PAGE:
From the Marx Memorial Library’s “Full Marx” Q&A Series
August 29, 2022 Morning Star (UK)
Wage rises don’t cause inflation – inflation is a tool of capital used to reduce the real value of wages in order to boost profits, says the Marx Memorial Library.
There was anger earlier this year when Andrew Bailey, then the recently appointed governor of the Bank of England (salary £575,000 per year — three times as much as the prime minister — plus perks) said that while it would be painful for people to accept that prices would rise faster than wages, at the same time they should understand that moderation was required to prevent inflation rising even further; “we do need to see restraint,” he said.
Even Prime Minister Boris Johnson had to dissociate himself from Bailey’s remarks, though primarily for presentational reasons in an attempt to maintain his phoney “levelling- up” agenda.
A more robust response came from labour movement representatives. Unite general secretary Sharon Graham declared that “pay restraint is nothing more than a call for a national pay cut” and asked why ordinary people should “pay for the failures of the energy market and the total shambles of government policy.”
Bailey was just rehearsing the conventional economic explanation for “wage push” inflation to be found in economic textbooks.
Here’s an example: “Wage push inflation is an overall rise in the cost of goods and services that results from a rise in wages.
“To maintain corporate prof- its after an increase in wages, employers must increase the prices they charge for the goods and services they provide.”
Working-class organisation and struggle is needed if workers are to take more of the surplus than the bare minimum of wages
At least this one acknowledges that corporate profits are central. Bailey’s predecessor as governor of the Bank of England, Mark Carney, was perhaps more circumspect and maybe a little brighter than Bailey. Aware that other factors were critical in determin- ing the course of the economy, he declared in 2018 that as the economic crisis worsens, “Marx and Engels may again become relevant.”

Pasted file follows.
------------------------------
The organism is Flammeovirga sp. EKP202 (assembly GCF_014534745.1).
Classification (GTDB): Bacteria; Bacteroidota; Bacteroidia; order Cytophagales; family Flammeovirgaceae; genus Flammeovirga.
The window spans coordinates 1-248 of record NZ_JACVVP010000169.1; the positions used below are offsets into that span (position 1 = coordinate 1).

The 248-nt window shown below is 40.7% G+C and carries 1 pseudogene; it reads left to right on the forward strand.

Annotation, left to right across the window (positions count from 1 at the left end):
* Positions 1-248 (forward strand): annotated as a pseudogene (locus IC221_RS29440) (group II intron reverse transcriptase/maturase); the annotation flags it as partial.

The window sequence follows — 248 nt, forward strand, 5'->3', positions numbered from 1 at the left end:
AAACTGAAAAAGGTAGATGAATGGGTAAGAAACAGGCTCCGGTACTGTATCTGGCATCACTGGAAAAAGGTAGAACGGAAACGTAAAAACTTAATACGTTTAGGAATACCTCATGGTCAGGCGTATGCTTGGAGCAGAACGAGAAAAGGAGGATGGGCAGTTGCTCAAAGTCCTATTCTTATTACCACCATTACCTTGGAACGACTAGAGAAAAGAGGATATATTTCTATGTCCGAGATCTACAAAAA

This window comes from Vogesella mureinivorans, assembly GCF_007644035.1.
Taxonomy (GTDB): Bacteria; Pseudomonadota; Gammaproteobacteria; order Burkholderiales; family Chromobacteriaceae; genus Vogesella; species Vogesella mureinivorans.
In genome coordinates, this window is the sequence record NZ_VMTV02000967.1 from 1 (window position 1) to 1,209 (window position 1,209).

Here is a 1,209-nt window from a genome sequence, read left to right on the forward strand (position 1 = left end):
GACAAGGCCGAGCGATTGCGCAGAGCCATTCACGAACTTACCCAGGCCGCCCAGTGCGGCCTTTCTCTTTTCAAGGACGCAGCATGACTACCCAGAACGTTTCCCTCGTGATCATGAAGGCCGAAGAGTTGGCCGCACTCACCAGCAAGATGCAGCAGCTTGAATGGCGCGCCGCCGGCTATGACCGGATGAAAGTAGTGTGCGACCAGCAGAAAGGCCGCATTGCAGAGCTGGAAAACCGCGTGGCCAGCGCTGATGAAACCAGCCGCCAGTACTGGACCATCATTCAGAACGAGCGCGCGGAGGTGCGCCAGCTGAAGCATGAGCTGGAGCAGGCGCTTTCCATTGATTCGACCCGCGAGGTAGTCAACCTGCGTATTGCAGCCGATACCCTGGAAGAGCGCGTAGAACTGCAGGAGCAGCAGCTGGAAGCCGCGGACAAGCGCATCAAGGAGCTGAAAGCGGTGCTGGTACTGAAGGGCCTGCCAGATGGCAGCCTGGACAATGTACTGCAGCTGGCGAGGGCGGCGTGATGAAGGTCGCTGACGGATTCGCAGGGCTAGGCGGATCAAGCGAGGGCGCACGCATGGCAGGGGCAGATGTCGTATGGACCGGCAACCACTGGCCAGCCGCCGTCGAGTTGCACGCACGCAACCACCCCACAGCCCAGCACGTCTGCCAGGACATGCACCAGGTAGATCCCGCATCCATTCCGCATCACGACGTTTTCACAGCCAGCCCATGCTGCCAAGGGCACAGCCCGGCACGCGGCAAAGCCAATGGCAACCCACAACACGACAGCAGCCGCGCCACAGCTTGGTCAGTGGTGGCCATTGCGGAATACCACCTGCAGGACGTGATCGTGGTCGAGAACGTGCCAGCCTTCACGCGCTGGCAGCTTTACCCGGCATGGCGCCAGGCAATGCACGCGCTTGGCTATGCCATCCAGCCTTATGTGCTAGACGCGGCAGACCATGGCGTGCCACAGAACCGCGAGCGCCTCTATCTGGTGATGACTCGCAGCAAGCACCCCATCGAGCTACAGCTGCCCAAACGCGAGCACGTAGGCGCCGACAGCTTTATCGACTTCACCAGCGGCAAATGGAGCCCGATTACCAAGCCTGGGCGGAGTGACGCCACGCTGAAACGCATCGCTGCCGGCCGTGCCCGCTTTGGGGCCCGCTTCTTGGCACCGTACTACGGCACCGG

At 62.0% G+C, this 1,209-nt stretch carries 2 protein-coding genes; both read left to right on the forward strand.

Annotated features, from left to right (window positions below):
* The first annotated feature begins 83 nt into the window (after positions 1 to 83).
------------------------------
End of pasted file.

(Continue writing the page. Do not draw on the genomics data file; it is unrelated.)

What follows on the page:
They always have been.
In 1865, while completing Volume I of Capital, Marx delivered a series of lectures in answer to John Weston, a fol- lower of the progressive British industrialist Robert Owen.
Weston had argued, in a meet- ing of the International Workingmen’s Association (the First International) held in London in 1864, and which Marx had attended, that wage increases would lead to price increases.
He believed that these price increases would outstrip wage increases, meaning there would be no advantage for workers in securing a higher wage and that employers should, rather, be persuaded simply to treat their workers better.
Others too argued that fighting for wage increases simply drove up inflation — and wages struggle was therefore self-defeating.
Far better, they said, to campaign for political reform and to secure the vote for working people.
Weston’s arguments were based on John Stuart Mill’s Iron Law of Wages — the fallacy of a fixed amount of money capital (a “wages fund”) from which capitalists pay the wages of workers.
The theory holds that attempts by workers to increase money wages will be ineffectual because capitalists will respond, either by raising the prices of necessities (thereby bringing real wages back to their previous level) or by reducing the number of workers employed.
The theory has been refined as a classic weapon in the hands of capitalists and their political representatives ever since.
Marx’s lectures weren’t found until 1898 (after both Marx and Engels’s death) when they were published by Marx’s daughter Eleanor under the title Wages, Price and Profit (or in some editions Value, Price and Profit).
Here Marx explains (relatively) simply the nature of capitalist exploitation and in particular the relationship between the value that workers produce, the wages they receive and the profits made by the owners of the “means of production” — a relationship developed at length in Capital.
Wages, Marx argued, are not the result of a normal market transaction, somehow settling at an average rate that is fair to both worker and employer.